FIG. 1 is a partial perspective view of a van type body 10 in which a door 12 is mounted for fore and aft sliding movement. An arm 14 reaches inboard at the bottom of the door and carries a roller which rides in a lower track 16 concealed beneath the floor 18. As best seen in FIG. 2, an upper arm 22 reaches inboard from the door 12 and carries rollers 24, 26, and 28 which roll in an upper track 30 mounted on the side of the van 10. FIG. 1 shows the door in the open position. Forward sliding movement of the door is enabled by the travel of the door mounted rollers within the lower track 16 and the upper track 30. Each of these tracks is curved inwardly at the forward end thereof, as shown in FIG. 2 at 32 with respect to the upper track 30, so that the door glides inwardly to close the door opening as the door reaches the fully closed position. A weatherstrip 34 is carried on the door and compresses against the body when the door reaches the closed position. A door latch 36 is carried by the door and latches with a striker mounted on the body to latch the door 12 in the closed position. The door latch 36 and striker 37 are shown in FIGS. 4, 5, and 6.
As seen in FIG. 4, the latch 36 includes a housing 38 having a throat 40 which captures the striker 37 as the door approaches its closed position. A fork bolt 42 is mounted on the housing 38 by pivot 44.
As seen in FIG. 5 the entry of striker 37 into the throat 40 causes fork bolt 42 to rotate clockwise to the secondary latched position of FIG. 5 in which a detent 48 mounted on housing 38 by pivot 50 has a detent tooth 52 which engages a latch hook 54 of the fork bolt 42.
FIG. 6 shows the position of the door latch 36 with the door 12 in the fully closed position in which the striker 37 has rotated the fork bolt 42 further clockwise to the primary latched position in which the detent tooth 52 has become engaged with a primary hook 55 of the fork bolt 52.
The door latch 36 includes an electrical switch 56 which having a follower 58 which senses the position of the fork bolt 42 and an electrical switch 60 having a follower 62 which senses the position of the detent 48.
Referring to FIGS. 2 and 3, the motor drive mechanism generally indicated at 70 is shown. A cable 72 has an end 75 connected to the door arm 22 and extends through the curved forward end 32 of the track 30 and is threaded through grommets 73 and into a guide sleeve 74 mounted on the side wall of the vehicle body as shown in FIG. 1. The guide sleeve carries a pulley 76 mounted on axle 78 and a pulley 80 mounted on axle 82 which route the cable 72 rearwardly to a first reel 84 which may be rotated in the clockwise direction to wind-up cable 72 and thereby pull the door forwardly towards the closed position.
A cable 88 has an end 90 connected to the door arm 22 and extends through the track 30 and around a pulley 94 mounted on axle 95 to route the cable 88 to a second reel 96 which may be rotated counterclockwise to wind the cable 80 and thereby pull the door 12 rearwardly to open the door.
The reels 84 and 96 are mounted on the vehicle via a mounting bracket 98 bolted to the body and having a spindle 100 staked thereto. A drive gear 102 is seated on the spindle. The reel 84 is rotatably supported on the drive gear 102. The reel 96 rests atop the reel 84 and rotatably seats on the spindle 100 and reel 84. A housing 106 is suspended from beneath the bracket 98 and supports an electric motor 108 which drives a pinion gear 110 seated upon a stationary spindle 112 staked to bracket 98. An electromagnetic clutch assembly 114 is seated on the spindle 112 and has an input gear, not shown, which meshes with the pinion gear 110, and an output gear 116 which meshes with internal gear teeth 120 carried on the drive gear 102. The output gear 116 carries a slotted disc 122 which underlies a stationary sensor 124 for connection to an electrical circuit.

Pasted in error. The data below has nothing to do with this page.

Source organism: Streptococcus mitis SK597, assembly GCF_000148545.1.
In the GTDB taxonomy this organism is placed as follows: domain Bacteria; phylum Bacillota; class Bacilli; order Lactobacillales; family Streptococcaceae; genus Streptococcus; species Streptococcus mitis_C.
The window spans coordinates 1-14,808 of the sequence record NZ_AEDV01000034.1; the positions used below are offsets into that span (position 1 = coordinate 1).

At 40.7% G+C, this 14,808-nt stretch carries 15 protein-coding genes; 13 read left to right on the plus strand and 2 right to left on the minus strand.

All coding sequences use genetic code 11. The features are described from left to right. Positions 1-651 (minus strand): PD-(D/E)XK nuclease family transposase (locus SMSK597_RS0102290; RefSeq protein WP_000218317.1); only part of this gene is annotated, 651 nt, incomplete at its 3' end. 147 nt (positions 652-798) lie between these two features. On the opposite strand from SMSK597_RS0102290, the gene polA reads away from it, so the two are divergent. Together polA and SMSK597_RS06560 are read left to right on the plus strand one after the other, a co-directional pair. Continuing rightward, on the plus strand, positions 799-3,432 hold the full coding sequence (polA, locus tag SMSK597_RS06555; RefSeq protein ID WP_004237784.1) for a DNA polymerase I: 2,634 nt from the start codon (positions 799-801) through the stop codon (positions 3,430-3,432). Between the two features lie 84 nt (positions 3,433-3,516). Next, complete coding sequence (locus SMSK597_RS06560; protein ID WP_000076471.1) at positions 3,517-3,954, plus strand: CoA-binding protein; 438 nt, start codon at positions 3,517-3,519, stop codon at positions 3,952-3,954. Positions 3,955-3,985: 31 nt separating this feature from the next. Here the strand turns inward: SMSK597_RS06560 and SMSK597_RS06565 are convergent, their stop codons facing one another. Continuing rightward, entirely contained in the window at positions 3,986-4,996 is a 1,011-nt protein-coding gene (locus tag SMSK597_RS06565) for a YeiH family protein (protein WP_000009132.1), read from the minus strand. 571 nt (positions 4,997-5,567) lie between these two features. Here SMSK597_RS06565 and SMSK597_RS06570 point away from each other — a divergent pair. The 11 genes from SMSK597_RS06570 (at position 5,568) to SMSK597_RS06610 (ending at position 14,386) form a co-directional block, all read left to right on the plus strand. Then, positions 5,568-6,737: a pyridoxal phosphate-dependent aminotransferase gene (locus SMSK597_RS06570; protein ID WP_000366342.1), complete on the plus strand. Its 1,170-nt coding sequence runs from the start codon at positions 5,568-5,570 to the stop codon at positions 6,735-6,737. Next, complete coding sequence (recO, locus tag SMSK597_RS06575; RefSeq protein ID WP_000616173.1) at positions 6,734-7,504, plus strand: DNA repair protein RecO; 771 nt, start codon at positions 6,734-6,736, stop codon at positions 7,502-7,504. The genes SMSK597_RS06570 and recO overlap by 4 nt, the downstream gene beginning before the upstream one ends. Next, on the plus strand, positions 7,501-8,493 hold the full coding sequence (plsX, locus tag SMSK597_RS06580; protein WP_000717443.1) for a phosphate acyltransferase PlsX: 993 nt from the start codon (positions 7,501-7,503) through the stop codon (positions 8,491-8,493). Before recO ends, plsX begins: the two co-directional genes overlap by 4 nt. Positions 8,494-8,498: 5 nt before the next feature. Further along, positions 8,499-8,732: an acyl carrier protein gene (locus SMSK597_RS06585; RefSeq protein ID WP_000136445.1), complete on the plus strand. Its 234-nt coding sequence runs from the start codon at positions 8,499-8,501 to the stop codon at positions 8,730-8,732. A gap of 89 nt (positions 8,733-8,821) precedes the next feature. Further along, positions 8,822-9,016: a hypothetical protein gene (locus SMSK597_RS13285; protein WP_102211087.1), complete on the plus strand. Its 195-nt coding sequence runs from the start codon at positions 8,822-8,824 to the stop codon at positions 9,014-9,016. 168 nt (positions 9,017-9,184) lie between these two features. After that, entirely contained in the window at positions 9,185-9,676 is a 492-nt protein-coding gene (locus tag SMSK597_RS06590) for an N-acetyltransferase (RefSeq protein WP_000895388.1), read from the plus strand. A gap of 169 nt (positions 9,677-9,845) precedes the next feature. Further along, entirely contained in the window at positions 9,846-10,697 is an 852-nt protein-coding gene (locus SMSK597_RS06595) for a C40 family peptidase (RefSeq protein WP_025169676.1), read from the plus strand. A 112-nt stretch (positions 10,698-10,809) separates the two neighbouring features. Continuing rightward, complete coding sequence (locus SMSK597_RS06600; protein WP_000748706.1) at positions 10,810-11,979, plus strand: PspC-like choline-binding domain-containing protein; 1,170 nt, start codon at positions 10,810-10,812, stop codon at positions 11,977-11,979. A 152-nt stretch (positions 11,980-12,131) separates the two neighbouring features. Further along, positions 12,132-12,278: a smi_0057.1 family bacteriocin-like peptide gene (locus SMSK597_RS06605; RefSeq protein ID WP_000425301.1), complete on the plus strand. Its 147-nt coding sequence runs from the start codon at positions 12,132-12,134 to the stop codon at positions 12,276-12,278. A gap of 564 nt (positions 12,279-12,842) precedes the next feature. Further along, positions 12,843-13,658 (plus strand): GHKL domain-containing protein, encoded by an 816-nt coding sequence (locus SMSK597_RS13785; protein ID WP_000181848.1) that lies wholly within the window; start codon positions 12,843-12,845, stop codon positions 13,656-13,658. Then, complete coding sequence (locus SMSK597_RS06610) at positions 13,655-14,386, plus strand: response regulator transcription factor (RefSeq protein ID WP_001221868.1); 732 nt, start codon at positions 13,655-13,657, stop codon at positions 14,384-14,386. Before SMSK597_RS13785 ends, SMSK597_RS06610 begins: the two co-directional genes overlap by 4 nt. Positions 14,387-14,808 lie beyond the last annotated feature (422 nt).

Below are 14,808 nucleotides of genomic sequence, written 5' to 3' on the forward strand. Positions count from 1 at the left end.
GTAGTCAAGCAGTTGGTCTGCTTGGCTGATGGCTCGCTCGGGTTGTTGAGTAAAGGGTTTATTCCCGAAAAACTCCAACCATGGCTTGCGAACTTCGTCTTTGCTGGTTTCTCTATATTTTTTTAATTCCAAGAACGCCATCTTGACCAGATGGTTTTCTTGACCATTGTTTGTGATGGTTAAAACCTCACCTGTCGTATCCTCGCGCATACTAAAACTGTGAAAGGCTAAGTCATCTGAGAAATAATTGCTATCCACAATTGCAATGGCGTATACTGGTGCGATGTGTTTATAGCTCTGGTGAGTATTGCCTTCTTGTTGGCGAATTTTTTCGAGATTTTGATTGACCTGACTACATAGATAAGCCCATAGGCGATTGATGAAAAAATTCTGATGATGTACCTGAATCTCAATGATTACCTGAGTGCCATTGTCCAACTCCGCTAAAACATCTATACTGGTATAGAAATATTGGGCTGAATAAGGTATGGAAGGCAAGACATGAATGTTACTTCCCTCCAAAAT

A lost motion drive connection is provided between the drive gear 102 and reel 84. The lost motion connection includes a drive lug 126 carried by the drive gear 102, as seen in FIG. 2, and a complementary drive lug 128, which is carried by the reel 84, as seen in FIG. 3. A lost motion connection is also provided between the drive gear 102 and the reel 96. A drive lug 132 is carried on the upper face of the drive gear 102, as seen in FIG. 2, and is engageable with a complementary drive lug 134 carried on the pulley 96 as seen in FIG. 3.
As seen in FIGS. 2 and 3, a tension retaining spring 140 is a coil spring and is seated in an annular opening in the reels 84 and 96. An upper spring end 142 is anchored on the reel 96 and a lower spring end 144 is anchored on the reel 84. The tension retaining spring 140 acts to urge reel 96 in the counterclockwise winding direction and urge reel 84 in the opposite clockwise cable winding direction so that the cables 72 and 88 are maintained in tension at all times.
As best seen in FIGS. 2 and 3, the reel 84 has a large diameter portion 150 which has a spiral cable groove 156 and a small diameter portion 158 which has a spiral cable groove 160. A ramp groove 162 connects the large diameter cable groove 156 with the small diameter cable groove 160. The end of cable 72 is anchored on the outer diameter portion of the reel 84.